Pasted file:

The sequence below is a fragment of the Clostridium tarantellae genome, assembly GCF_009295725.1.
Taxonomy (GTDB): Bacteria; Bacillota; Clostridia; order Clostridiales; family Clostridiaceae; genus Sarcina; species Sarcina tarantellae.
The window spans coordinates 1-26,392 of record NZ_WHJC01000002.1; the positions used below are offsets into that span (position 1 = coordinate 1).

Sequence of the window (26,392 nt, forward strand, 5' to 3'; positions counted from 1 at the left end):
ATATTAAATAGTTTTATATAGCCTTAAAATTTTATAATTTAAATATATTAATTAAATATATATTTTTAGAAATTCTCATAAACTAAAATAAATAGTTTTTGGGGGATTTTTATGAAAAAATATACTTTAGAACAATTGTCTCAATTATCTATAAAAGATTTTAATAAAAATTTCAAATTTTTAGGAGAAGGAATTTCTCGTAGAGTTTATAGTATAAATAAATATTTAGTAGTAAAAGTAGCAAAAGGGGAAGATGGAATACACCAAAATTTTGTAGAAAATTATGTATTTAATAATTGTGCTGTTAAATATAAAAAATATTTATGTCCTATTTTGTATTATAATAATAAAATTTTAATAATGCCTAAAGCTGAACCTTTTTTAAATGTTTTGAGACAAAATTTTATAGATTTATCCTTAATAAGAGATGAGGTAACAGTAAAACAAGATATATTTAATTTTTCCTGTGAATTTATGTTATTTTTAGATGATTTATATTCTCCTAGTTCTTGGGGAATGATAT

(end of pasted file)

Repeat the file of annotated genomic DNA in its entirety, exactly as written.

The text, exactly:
The sequence below is a fragment of the Clostridium tarantellae genome, assembly GCF_009295725.1.
Taxonomy (GTDB): Bacteria; Bacillota; Clostridia; order Clostridiales; family Clostridiaceae; genus Sarcina; species Sarcina tarantellae.
The window spans coordinates 1-26,392 of record NZ_WHJC01000002.1; the positions used below are offsets into that span (position 1 = coordinate 1).

Sequence of the window (26,392 nt, forward strand, 5' to 3'; positions counted from 1 at the left end):
ATATTAAATAGTTTTATATAGCCTTAAAATTTTATAATTTAAATATATTAATTAAATATATATTTTTAGAAATTCTCATAAACTAAAATAAATAGTTTTTGGGGGATTTTTATGAAAAAATATACTTTAGAACAATTGTCTCAATTATCTATAAAAGATTTTAATAAAAATTTCAAATTTTTAGGAGAAGGAATTTCTCGTAGAGTTTATAGTATAAATAAATATTTAGTAGTAAAAGTAGCAAAAGGGGAAGATGGAATACACCAAAATTTTGTAGAAAATTATGTATTTAATAATTGTGCTGTTAAATATAAAAAATATTTATGTCCTATTTTGTATTATAATAATAAAATTTTAATAATGCCTAAAGCTGAACCTTTTTTAAATGTTTTGAGACAAAATTTTATAGATTTATCCTTAATAAGAGATGAGGTAACAGTAAAACAAGATATATTTAATTTTTCCTGTGAATTTATGTTATTTTTAGATGATTTATATTCTCCTAGTTCTTGGGGAATGATAT